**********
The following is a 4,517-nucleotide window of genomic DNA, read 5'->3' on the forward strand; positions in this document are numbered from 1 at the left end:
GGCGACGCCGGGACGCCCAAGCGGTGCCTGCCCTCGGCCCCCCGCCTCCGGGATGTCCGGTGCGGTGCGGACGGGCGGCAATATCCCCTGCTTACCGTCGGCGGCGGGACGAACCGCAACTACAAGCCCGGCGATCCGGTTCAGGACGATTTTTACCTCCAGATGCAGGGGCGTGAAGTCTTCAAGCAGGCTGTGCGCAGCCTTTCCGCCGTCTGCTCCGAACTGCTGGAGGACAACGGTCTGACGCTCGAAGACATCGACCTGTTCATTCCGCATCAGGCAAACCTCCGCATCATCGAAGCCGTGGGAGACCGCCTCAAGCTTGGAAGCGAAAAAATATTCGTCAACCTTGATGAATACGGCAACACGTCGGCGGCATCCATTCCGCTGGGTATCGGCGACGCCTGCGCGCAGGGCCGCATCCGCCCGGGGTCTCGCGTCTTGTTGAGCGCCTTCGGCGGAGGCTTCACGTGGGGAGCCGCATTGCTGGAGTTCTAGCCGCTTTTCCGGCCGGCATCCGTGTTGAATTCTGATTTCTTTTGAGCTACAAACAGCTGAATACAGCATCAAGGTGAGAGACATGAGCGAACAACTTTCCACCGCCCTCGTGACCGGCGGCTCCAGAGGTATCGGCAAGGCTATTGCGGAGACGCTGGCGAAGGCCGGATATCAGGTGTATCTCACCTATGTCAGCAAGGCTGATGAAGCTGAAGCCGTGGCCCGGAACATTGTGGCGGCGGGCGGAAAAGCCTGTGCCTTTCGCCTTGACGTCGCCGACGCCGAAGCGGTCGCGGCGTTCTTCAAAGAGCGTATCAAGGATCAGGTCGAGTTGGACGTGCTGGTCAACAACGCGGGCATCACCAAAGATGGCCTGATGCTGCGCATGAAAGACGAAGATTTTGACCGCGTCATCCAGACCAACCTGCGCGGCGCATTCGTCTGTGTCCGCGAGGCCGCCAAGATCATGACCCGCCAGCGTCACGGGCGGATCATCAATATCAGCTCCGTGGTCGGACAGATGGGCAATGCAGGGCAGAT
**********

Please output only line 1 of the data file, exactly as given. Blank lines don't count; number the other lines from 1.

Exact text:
The following is a 4,517-nucleotide window of genomic DNA, read 5'->3' on the forward strand; positions in this document are numbered from 1 at the left end: